You can see why Sebastian Faulks's great 600-page First World War novel Birdsong would make a good film: horrendous scenes of trench warfare, literally book-ended by a lost, idyllic world of rivers and fields and a new dawn rooted in the modern day honour paid by the hero's investigative grand-daughter.
And that film has nearly been made five times, apparently, since the novel was published in 1993. Instead, we now have a brilliant theatrical filleting by the young playwright Rachel Wagstaff, ingeniously realised by director Trevor Nunn and his greatest design associate, John Napier.
That pairing, which brought us Cats, Starlight Express and Les Miserables, presents something both stark and beautiful, something of a surprise, perhaps, in which Ben Barnes as Lieutenant Stephen Wraysford – tall, dark, troubled and jumpy, a perfect fit for the role – revisits his own story like a narrating ghost.
Stephen has arrived in Amiens in 1910 as an outrider for his home textile firm, and falls in love with Isabelle Azaire (Genevieve O'Reilly), the wife of his factory-owning host, who is beaten every night, bullied and bruised into meekness. The couple elope, with the curse of the husband predicting they will go to hell. The stage folds forward and the nightmare looms.
That first act is summoned with evocative projections of the landscape around the river Ancre and the Somme that will soon be defiled. The staging can embrace a sunny day's punting down the river and a claustrophobic warren of tunnels where the British "sewer rats" support the advance with tactical minefields and human sacrifice.
Sometimes resembling a cross between Journey's End and Oh! What a Lovely War, the squaddies are kept amused by Jack Firebrace's music hall turn (Lee Ross is outstanding) while Stephen is kept to his task by the Scottish general (Nicholas Farrell) and the growing encouragement of Isabelle's sister, Jeanne (Zoe Waites).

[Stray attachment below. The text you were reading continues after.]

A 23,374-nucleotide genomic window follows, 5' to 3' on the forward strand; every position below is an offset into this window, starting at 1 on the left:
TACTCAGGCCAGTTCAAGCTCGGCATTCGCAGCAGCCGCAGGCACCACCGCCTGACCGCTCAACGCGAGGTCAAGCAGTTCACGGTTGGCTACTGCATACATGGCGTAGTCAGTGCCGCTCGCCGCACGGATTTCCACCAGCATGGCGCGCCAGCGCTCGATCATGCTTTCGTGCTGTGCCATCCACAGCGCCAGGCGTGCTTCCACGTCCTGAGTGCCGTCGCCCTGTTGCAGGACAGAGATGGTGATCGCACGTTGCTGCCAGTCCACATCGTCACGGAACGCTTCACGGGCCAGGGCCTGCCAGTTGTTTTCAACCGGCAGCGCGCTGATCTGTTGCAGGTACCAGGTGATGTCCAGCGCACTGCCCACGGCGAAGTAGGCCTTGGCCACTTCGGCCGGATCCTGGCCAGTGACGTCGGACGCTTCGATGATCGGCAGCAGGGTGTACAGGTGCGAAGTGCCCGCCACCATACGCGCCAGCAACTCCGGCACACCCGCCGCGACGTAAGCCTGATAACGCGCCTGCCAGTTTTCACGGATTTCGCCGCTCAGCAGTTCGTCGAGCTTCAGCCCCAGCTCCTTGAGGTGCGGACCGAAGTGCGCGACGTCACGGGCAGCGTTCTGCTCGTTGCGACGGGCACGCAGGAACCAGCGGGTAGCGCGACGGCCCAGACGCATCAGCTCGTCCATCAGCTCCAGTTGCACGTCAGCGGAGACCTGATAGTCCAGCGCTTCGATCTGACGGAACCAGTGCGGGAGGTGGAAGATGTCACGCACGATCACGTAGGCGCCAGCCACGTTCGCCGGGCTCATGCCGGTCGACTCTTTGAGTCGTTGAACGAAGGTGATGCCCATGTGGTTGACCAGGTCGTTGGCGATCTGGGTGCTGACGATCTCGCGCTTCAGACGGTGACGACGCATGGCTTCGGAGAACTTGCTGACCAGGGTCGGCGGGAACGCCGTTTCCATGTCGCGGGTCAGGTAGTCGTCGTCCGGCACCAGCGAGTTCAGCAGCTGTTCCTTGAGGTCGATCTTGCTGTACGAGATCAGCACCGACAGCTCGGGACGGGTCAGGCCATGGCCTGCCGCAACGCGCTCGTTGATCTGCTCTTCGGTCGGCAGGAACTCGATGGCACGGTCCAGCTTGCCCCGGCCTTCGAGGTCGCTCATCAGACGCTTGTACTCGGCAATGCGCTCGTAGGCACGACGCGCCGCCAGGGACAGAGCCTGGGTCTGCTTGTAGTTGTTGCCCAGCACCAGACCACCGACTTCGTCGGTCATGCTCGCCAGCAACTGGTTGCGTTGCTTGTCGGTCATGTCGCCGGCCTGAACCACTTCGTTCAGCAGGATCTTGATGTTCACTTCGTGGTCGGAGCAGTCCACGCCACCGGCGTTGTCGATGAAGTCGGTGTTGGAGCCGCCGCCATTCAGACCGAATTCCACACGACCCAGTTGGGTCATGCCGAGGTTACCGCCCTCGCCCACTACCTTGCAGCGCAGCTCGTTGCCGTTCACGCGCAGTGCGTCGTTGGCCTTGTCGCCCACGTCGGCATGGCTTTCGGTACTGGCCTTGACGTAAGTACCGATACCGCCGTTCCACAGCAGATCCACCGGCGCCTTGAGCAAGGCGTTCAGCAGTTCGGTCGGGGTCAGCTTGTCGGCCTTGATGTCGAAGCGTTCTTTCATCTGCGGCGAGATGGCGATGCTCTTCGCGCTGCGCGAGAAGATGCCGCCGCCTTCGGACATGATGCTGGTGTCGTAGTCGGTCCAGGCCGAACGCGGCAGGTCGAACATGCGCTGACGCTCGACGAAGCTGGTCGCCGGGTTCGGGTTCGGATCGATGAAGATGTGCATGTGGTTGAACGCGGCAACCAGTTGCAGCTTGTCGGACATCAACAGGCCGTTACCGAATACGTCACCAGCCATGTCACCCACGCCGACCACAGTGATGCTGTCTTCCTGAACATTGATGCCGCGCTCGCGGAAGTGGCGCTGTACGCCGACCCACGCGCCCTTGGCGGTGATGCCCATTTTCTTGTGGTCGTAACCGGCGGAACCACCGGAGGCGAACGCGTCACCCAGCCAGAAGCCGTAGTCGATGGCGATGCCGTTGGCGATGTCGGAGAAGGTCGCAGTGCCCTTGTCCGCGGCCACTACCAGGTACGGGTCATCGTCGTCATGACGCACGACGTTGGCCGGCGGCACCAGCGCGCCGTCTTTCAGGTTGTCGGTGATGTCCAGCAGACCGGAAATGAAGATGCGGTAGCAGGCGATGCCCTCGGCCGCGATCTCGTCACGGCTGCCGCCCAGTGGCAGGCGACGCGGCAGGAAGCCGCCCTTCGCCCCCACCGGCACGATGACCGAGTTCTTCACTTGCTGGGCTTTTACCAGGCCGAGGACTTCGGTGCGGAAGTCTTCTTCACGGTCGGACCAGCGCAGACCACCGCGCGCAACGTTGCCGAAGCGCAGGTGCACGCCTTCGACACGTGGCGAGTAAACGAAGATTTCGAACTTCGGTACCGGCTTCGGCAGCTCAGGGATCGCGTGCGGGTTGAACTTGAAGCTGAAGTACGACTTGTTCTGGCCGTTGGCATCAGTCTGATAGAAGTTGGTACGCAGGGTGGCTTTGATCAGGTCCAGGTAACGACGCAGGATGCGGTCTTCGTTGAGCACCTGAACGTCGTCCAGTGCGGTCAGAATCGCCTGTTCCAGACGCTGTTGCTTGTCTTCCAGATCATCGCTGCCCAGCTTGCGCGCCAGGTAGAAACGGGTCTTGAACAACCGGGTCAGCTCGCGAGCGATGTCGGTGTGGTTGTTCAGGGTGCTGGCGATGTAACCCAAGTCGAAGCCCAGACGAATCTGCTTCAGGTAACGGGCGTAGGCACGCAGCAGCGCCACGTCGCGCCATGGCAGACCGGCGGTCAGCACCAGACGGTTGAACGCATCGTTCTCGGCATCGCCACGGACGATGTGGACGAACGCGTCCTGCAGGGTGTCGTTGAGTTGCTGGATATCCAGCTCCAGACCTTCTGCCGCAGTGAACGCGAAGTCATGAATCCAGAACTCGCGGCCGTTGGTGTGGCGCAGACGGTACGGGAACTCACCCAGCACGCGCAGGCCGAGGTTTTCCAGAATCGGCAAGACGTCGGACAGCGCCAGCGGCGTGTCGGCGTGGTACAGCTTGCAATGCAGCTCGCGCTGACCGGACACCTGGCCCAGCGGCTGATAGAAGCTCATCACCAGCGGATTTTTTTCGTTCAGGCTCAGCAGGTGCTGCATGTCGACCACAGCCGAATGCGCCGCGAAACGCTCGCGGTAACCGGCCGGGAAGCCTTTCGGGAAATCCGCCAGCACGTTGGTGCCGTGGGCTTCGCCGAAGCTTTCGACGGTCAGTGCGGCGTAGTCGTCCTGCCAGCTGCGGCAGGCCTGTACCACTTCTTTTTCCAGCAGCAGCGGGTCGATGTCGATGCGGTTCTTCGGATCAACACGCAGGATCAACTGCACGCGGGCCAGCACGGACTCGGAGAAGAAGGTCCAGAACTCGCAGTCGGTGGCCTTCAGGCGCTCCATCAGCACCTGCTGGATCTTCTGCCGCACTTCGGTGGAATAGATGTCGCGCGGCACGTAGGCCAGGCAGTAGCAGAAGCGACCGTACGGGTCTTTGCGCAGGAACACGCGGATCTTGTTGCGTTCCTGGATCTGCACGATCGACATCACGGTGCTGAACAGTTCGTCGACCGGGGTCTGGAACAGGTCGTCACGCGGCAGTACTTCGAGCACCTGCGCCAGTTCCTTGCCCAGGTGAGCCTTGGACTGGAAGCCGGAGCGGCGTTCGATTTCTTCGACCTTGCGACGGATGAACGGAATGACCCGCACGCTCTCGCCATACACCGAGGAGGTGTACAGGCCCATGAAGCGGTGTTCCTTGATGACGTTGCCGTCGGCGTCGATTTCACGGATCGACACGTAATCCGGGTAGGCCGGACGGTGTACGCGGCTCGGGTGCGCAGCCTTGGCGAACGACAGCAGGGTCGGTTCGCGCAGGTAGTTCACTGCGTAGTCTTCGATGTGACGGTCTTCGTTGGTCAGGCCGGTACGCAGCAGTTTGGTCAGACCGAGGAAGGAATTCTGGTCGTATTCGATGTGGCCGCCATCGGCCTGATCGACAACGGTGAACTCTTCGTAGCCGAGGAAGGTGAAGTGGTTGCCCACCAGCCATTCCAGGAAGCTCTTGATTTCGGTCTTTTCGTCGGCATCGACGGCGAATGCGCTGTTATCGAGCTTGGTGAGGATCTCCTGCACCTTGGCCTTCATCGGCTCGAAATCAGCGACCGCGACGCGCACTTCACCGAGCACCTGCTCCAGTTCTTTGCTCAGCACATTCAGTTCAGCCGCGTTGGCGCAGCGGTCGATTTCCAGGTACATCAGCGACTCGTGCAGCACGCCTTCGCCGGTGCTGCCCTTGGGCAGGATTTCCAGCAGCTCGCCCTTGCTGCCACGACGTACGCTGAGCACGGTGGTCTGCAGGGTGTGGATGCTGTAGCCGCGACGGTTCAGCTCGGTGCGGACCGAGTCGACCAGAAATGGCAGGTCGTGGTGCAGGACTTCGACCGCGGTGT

Perhaps the reunion of Stephen and Isabelle is not as heart-stopping as it is in the novel, but the great stretch of time is necessarily condensed to bare bones. The modern chapters are ditched, but the long, hard crawl to the end of the war underground is beautifully played by Barnes and Ross as they cement an unlikely friendship.
Some of the projections are drawings, some photographic, all scenically complimentary to the suffocating locations and the amazing sound (by Fergus O'Hare) of rumbling warfare, explosions and sniper fire. There's a great moment when the soldiers climb ladders for the start of the Battle of the Somme, stuck to the mud and grime like limpets in helmets, ready for destruction.
It's the sheer grinding horror of the physical conditions that make Stephen, a fluky survivor, hardened towards any memory of normal life. He has even forgotten why he is fighting at all. The play never gets bogged down in repetitive manoeuvres, bringing Jeanne into the story earlier but preserving the heart-rending conclusion as Stephen is told about the end of the war by an enemy.
There is no weak link in Nunn's cast of 15, with Iain Mitchell playing the boorish neighbour in Amiens and a blimpish colonel at the front, and Paul Hawkyard and Owain Arthur notable in the ranks. The three-hour play poignantly intermingles ghosts of past and present, and fully expresses the black poetry of this carnage as a defacement of humanity, and the landscape it inhabits.Reuse content